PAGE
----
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NDSU Bakken Water Research Could Have International Impact

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Michael Hove of the North Dakota Water Commission is involved in an NDSU research project to analyze water use in the Bakken oilfield. (NDSU photo) Michael Hove of the North Dakota Water Commission is involved in an NDSU research project to analyze water use in the Bakken oilfield. (NDSU photo)
NDSU researchers find that oil industry expansion in western North Dakota has created tremendous increases in the demand for water. NDSU researchers find that oil industry expansion in western North Dakota has created tremendous increases in the demand for water.
The research sheds light on the effect oil and gas development can have on water use.

Research that North Dakota State University scientists conducted on water use in the Bakken oilfield could benefit oil-producing areas elsewhere in the U.S. and internationally.

“The findings on impacts to water resources in the Bakken help shed light on future regional water impact analyses for other unconventional plays in the U.S. and around the world,” says Zhulu Lin, an assistant professor in NDSU’s Agricultural and Biosystems Engineering Department and the lead investigator on this research project.

“The analysis of the current water management strategies and policies adopted in western North Dakota will assist and inform other policymakers and water practitioners to develop adaptive management strategies and policies to address increased industrial and community water demands associated with unconventional oil and gas development in their regions,” he adds.

Others involved in the research were Siew Lim, an associate professor in NDSU’s Agribusiness and Applied Economics Department; Tong Lin, a research assistant in NDSU’s Environmental and Conservation Sciences Program; and Michael Hove and William Schuh of the North Dakota State Water Commission. They’ve written an article about their research that will appear in the Journal of American Water Resources Association in February 2018. The National Science Foundation funded the study.

In addition to examining North Dakota’s water management policies during the oil boom in western North Dakota, the team analyzed Bakken horizontal well completion data for 2008 to 2014, North Dakota’s permitted water consumption data for 2000 to 2014, and groundwater level and streamflow in western North Dakota for 2000 to 2014.

The researchers found that expansion of the oil industry in the region has led to tremendous increases in the demand for water. For example, from 2008 to 2014, water use for Bakken shale oil development increased nearly 20 times, from 550 million to 10,200 million gallons per year.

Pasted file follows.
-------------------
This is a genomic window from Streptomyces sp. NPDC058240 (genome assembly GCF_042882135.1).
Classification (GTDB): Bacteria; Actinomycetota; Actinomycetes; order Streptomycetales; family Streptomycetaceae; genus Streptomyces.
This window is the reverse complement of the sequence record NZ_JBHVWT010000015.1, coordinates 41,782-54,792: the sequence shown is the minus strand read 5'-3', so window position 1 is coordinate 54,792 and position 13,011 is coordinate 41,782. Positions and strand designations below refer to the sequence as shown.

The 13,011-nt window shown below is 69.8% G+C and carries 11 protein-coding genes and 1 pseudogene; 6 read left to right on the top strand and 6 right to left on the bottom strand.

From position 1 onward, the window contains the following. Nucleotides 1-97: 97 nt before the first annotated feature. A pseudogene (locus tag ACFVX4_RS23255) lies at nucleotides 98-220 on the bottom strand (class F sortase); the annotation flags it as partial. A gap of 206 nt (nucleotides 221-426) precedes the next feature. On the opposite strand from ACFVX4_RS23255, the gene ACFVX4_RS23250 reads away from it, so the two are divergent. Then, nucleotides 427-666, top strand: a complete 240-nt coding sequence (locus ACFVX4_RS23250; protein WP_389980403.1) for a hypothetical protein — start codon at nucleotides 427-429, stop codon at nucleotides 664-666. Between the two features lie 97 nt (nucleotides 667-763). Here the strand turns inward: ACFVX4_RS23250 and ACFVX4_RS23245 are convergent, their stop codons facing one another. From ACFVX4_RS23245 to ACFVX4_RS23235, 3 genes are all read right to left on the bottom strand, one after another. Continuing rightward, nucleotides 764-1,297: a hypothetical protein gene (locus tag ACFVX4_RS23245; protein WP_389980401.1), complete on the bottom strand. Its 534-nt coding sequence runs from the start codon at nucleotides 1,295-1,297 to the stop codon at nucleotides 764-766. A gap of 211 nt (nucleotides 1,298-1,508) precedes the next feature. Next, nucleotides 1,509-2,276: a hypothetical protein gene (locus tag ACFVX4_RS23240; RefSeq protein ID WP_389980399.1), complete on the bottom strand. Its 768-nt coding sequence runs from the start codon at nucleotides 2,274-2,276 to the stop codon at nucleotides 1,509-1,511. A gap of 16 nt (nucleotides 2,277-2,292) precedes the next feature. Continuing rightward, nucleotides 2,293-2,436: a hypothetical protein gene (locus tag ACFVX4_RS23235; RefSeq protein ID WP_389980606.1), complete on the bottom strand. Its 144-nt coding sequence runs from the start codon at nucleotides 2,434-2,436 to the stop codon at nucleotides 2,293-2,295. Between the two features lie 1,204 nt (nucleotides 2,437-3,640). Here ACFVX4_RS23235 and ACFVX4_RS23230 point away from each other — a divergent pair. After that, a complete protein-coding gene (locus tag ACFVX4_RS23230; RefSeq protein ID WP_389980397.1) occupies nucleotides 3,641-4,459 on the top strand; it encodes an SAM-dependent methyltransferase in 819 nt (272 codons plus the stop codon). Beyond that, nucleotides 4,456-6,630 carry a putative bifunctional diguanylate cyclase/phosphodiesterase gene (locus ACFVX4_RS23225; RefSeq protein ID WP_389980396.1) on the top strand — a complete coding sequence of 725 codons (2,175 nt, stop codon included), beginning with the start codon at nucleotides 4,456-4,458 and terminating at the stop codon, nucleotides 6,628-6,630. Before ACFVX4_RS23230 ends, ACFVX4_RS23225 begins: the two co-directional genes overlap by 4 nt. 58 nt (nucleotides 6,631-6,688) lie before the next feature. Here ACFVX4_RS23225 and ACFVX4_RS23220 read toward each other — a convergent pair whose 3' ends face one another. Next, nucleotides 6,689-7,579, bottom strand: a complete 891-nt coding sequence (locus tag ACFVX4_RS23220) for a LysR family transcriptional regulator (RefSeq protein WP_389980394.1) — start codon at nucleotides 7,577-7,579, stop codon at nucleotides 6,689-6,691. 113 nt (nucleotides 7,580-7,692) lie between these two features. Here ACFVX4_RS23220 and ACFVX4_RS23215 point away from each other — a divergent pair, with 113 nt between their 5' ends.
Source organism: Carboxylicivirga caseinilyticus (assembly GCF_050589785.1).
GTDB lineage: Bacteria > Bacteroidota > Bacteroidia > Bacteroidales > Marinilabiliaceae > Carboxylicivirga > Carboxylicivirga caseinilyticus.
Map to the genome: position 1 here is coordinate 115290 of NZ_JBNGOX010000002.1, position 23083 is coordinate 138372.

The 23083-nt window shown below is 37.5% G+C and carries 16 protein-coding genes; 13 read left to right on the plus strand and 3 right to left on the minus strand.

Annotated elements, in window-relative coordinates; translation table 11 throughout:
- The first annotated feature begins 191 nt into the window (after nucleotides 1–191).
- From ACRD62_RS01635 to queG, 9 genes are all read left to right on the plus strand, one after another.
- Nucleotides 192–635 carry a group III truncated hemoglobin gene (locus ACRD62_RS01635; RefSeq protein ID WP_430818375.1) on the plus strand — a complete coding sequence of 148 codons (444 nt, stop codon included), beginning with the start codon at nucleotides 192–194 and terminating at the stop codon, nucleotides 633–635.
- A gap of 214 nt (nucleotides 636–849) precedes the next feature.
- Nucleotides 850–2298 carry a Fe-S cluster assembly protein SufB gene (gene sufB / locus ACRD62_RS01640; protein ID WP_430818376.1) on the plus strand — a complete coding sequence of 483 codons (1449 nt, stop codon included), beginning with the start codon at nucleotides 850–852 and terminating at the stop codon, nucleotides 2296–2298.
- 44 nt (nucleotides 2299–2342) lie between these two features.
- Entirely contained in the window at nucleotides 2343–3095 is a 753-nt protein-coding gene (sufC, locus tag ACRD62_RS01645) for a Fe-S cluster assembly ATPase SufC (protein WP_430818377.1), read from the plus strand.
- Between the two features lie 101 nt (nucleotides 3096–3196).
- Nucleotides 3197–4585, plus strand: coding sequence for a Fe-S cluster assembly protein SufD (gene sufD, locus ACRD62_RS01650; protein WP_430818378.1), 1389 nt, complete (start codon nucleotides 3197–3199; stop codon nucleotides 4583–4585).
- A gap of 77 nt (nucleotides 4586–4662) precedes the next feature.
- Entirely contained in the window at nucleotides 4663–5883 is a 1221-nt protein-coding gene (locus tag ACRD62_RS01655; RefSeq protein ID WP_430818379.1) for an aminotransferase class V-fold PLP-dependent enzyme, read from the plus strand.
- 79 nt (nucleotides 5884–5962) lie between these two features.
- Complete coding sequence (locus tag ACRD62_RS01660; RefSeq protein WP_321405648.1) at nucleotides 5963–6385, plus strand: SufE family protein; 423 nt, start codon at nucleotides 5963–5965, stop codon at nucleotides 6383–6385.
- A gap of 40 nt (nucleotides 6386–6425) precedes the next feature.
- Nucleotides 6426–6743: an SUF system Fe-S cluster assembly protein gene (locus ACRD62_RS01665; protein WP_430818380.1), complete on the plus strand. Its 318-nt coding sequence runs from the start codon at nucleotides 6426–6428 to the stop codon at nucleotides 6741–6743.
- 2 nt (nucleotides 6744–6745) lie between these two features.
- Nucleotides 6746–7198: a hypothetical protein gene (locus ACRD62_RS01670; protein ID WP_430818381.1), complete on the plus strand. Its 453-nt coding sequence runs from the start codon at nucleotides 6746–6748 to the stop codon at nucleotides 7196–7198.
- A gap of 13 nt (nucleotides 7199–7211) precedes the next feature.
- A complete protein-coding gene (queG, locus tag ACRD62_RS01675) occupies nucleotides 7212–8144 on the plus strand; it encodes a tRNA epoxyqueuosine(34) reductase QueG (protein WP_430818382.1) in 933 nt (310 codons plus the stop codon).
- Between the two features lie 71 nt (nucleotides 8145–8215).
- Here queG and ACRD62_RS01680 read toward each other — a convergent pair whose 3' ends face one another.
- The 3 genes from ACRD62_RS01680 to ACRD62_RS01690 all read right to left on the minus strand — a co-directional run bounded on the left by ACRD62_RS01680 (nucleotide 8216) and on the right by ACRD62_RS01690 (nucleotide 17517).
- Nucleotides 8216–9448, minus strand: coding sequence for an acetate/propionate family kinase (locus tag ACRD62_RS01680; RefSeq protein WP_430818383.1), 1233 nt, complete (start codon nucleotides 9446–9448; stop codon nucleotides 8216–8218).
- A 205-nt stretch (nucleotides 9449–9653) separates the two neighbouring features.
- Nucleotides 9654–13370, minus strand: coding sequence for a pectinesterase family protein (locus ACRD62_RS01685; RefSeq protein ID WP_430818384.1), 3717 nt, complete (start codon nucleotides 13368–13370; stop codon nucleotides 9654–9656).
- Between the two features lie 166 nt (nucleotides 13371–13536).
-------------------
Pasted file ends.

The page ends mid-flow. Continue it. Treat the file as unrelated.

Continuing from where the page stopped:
Here are some of their other findings:

  • The total annual industrial water use from 2008 to 2014 for Bakken shale oil development ranged from 0.5 to 10 percent of the state’s total consumptive water use.
  • The increases in industrial water use in the Bakken oil production region (Dunn, McKenzie, Mountrail and Williams counties) were 3 to 40 percent.
  • The freshwater sources for Bakken development were split equally between groundwater and surface water, on average; however, from 2012 to 2014, more surface water than groundwater was used.

The researchers also found that of the nine streams and 15 shallow aquifers under study, only three shallow aquifers (Charbonneau, Tobacco Garden Creek and Killdeer) in McKenzie and Dunn counties might have been affected by Bakken shale oil development (the average groundwater levels decreased).

The remaining 12 shallow aquifers and all nine small- to medium-sized streams had higher groundwater levels or increased average annual seven-day low flows, largely because the region received more than 20 percent more precipitation than normal during 2008-2014 and the water in the Bakken was managed adaptively.

Two main examples of adaptive water management strategies were the In Lieu Of Irrigation program, which allowed irrigation (mainly groundwater) permit holders to transfer the water temporarily from irrigation to industrial water uses such as hydraulic fracturing for the oil industry, and the issuance of temporary water permits (mainly surface water). These temporary permits allowed the permit holder to use a certain amount of water for a period of not more than one year.

“Due to restrictive regulations, not much water from the deep regional aquifers such as the Fox Hills–Hell Creek aquifer was used for hydraulic fracturing in the Bakken,” Lin says. “This has prevented the deep regional aquifers from being affected by the Bakken shale oil development.”


NDSU Agriculture Communication - Nov. 15, 2017

Source:Zhulu Lin, 701-231-7118, zhulu.lin@ndsu.edu
Editor:Ellen Crawford, 701-231-5391, ellen.crawford@ndsu.edu
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